Transcript of "From Inclusive to Just Development Bangkok Civil Society Declaration"
From Inclusive to Just Development
Bangkok Civil Society Declaration
23 August, 2013
Asia and the Pacific civil society groups representing 92 organisations from 21 countries
representing various major groups and stakeholders gathered in Bangkok to formulate a just
and transformative development agenda towards post-2015 and beyond.
Our world is currently at a crossroads. Facing multiple and interconnected crises of
environment, finance, food, energy, democracy and most of all a crisis of deep inequalities, we
are confronted with a challenge and an opportunity.
State policymaking over the past three decades based on a neoliberal economic model has led
to wealth, power and resources accruing to a minority of the world´s richest and most powerful
people and corporations. Our world is now a plutocracy. This model of wealth accumulation is
directly responsible for the crises we now confront.
Governments have abdicated their responsibilities to protect the rights of their populations to
development. State policies of privatisation of essential services, resources and infrastructure;
deregulation of economies; wage suppression; political repression including restrictions on the
right to freedom of association; and militarization have made the world grossly unequal,
insecure and unsustainable. They have contributed to increasing consumption, financial
speculation, corporate concentration, unregulated exploitation of the world´s resources, and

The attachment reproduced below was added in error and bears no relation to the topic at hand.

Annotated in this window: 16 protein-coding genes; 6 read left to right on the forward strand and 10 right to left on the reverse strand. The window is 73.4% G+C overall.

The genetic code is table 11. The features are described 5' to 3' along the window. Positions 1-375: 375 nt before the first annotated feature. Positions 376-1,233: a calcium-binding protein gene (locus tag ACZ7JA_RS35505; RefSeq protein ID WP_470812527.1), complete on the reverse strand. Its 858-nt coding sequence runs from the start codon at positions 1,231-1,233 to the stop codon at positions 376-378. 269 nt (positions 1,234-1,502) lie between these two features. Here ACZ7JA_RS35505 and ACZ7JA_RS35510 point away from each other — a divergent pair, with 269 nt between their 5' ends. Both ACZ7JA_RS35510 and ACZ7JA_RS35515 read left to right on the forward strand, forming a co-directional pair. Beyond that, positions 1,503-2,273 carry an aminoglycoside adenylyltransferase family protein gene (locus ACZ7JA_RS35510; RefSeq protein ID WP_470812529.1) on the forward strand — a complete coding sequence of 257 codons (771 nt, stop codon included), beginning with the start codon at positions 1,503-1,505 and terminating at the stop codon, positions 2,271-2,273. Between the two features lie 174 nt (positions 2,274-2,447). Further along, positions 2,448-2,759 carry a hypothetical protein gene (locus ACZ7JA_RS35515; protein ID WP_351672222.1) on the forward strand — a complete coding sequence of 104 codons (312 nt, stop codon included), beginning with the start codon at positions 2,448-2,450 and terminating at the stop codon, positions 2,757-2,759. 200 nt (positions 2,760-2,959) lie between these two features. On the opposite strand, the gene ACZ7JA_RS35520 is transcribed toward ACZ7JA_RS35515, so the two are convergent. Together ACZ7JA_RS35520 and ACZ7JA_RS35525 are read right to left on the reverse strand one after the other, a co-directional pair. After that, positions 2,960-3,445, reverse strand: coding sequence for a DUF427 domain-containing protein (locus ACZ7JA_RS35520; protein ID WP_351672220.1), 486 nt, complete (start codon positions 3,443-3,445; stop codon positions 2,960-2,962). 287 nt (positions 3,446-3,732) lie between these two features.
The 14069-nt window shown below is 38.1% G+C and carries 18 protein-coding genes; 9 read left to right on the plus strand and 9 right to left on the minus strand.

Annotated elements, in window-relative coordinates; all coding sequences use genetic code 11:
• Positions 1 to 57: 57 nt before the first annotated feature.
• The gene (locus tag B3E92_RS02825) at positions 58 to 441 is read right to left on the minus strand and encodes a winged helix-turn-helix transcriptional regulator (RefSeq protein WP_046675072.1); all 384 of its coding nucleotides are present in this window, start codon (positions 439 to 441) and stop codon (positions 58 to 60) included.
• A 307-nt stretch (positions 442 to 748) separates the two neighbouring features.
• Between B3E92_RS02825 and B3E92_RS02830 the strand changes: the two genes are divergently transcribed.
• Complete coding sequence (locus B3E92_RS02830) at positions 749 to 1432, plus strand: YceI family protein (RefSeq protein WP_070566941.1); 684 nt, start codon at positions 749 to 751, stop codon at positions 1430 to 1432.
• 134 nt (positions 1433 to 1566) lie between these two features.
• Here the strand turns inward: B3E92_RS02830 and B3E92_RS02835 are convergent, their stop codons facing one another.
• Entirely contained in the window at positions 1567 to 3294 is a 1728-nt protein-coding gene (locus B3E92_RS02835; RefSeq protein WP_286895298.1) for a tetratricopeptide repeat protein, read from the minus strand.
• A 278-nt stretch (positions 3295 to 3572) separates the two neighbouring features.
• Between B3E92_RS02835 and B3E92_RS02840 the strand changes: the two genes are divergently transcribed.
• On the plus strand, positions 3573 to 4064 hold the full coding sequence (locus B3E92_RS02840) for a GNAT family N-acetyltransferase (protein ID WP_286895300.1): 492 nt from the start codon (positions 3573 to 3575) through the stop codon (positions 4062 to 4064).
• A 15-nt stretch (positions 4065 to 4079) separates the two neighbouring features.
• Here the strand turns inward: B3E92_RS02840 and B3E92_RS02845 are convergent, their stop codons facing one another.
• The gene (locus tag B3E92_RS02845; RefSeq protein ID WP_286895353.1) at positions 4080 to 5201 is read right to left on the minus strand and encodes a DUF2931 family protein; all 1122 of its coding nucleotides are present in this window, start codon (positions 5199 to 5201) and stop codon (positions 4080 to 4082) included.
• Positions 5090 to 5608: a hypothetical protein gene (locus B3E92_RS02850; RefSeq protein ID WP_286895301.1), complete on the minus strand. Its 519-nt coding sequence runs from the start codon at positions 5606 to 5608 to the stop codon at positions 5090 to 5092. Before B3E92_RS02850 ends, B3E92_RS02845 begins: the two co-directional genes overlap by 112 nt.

increased violations of human rights. The effects of cross border and internal conflict have
significant implications for peace and security in the region affecting livelihoods and leading to
displacement of vulnerable populations. Migration patterns in the region reflect the inequality
of current economic systems, as well as the effects of political instability and climate change.
The burden of this policy-making and the crises it has caused lies on the shoulders of those least
responsible and most vulnerable: poor women and men living in the Asia and the Pacific region.
Our governments have the opportunity to chart a new course, a course that the vast majority of
people in this region want, a course of global equity, of ecological sustainability, of social
justice, human rights enjoyment and dignity for all.
We, your constituents, task you, in partnership with civil society, with developing a
transformative and redistributive framework that aims to reduce inequalities of wealth, power
and resources between countries, between rich and poor and between men and women. We
call on you to commit to a model of Development Justice.
A model of Development Justice should be framed by five foundational shifts
1. Redistributive Justice
2. Economic Justice
3. Social Justice
4. Environmental Justice
5. Accountability to Peoples
Redistributive justice aims to redistribute resources, wealth, power and opportunities to all
human beings equitably. It compels us to dismantle the existing systems that channel resources
and wealth from developing countries to wealthy countries, from people to corporations and
the military. It recognises the people as sovereigns of our local and global commons.
Economic justice aims to develop economies that enable dignified lives, accommodate for
needs and facilitate capabilities, employment and livelihoods available to all, and is not based
on exploitation of people or natural resources or environmental destruction. It is a model that